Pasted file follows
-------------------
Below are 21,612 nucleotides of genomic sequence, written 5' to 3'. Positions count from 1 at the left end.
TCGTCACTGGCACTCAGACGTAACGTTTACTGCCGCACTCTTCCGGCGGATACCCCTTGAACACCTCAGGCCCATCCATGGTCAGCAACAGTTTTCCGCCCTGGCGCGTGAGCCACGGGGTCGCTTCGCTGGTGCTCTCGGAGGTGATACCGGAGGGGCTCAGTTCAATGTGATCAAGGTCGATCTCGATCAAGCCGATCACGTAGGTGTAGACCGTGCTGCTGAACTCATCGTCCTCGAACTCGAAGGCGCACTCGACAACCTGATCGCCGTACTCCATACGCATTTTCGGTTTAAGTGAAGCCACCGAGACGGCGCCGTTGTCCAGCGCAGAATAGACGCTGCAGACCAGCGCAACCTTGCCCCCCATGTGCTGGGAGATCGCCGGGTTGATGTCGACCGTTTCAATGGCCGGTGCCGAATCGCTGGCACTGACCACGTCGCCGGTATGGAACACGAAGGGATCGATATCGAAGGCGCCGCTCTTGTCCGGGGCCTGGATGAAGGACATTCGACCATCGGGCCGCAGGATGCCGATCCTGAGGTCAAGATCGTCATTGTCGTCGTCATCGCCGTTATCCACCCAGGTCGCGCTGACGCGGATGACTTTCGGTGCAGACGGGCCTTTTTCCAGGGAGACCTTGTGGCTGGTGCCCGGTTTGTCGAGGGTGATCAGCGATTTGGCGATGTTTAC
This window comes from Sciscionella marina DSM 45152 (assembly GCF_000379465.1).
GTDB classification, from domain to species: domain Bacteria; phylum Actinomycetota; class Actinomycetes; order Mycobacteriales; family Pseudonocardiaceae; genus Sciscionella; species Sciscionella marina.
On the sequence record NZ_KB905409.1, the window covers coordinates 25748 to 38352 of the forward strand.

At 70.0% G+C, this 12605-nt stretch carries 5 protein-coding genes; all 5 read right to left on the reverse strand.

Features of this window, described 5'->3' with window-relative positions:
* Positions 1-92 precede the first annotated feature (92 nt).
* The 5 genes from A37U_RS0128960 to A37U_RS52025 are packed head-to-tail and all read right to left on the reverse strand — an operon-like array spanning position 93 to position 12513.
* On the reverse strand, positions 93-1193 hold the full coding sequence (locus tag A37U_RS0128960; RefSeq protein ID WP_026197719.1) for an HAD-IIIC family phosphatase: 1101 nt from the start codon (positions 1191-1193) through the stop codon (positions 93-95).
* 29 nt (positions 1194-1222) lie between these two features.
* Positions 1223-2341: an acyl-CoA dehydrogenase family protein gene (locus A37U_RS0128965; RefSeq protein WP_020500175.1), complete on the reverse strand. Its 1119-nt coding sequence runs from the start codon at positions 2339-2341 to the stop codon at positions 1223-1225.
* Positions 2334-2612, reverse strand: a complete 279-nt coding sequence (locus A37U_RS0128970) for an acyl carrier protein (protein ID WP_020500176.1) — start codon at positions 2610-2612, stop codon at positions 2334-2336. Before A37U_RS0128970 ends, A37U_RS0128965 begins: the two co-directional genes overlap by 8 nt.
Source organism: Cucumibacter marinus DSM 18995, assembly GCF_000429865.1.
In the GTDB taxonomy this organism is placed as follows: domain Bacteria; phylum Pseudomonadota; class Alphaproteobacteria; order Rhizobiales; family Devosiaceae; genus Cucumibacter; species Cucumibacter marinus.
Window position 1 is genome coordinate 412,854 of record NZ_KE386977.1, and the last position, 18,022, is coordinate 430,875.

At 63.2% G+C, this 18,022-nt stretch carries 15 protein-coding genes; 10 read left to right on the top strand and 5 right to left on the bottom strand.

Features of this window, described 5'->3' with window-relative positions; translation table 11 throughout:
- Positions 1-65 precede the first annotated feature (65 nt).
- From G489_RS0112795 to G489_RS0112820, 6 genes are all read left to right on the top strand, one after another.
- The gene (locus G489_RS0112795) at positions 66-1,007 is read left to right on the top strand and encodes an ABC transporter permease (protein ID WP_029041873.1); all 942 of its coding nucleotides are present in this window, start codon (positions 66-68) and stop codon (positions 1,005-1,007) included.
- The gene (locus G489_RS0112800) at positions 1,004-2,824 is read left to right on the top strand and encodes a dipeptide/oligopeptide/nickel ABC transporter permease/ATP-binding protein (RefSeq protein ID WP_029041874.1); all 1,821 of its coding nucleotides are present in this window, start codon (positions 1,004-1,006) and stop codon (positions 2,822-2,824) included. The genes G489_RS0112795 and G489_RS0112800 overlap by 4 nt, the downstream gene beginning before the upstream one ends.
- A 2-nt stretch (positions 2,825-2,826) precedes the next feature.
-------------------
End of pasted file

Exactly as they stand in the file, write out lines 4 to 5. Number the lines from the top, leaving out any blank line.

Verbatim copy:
GTDB classification, from domain to species: domain Bacteria; phylum Actinomycetota; class Actinomycetes; order Mycobacteriales; family Pseudonocardiaceae; genus Sciscionella; species Sciscionella marina.
On the sequence record NZ_KB905409.1, the window covers coordinates 25748 to 38352 of the forward strand.